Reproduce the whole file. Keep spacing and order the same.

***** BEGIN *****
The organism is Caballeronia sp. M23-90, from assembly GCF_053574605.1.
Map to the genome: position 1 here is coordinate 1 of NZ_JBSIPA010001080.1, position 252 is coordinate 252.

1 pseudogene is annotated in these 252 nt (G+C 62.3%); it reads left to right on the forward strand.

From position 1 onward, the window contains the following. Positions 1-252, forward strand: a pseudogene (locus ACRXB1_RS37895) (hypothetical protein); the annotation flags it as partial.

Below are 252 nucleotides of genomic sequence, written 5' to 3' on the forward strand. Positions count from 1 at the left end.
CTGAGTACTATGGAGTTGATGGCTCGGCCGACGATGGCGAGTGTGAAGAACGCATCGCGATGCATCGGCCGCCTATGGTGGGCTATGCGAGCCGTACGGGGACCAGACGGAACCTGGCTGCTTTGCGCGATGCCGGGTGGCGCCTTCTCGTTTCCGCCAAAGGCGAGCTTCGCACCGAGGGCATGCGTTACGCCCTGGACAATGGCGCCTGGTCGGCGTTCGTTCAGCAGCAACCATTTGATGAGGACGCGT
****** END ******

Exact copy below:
The organism is Caballeronia sp. M23-90, from assembly GCF_053574605.1.
Map to the genome: position 1 here is coordinate 1 of NZ_JBSIPA010001080.1, position 252 is coordinate 252.

1 pseudogene is annotated in these 252 nt (G+C 62.3%); it reads left to right on the forward strand.

From position 1 onward, the window contains the following. Positions 1-252, forward strand: a pseudogene (locus ACRXB1_RS37895) (hypothetical protein); the annotation flags it as partial.

Below are 252 nucleotides of genomic sequence, written 5' to 3' on the forward strand. Positions count from 1 at the left end.
CTGAGTACTATGGAGTTGATGGCTCGGCCGACGATGGCGAGTGTGAAGAACGCATCGCGATGCATCGGCCGCCTATGGTGGGCTATGCGAGCCGTACGGGGACCAGACGGAACCTGGCTGCTTTGCGCGATGCCGGGTGGCGCCTTCTCGTTTCCGCCAAAGGCGAGCTTCGCACCGAGGGCATGCGTTACGCCCTGGACAATGGCGCCTGGTCGGCGTTCGTTCAGCAGCAACCATTTGATGAGGACGCGT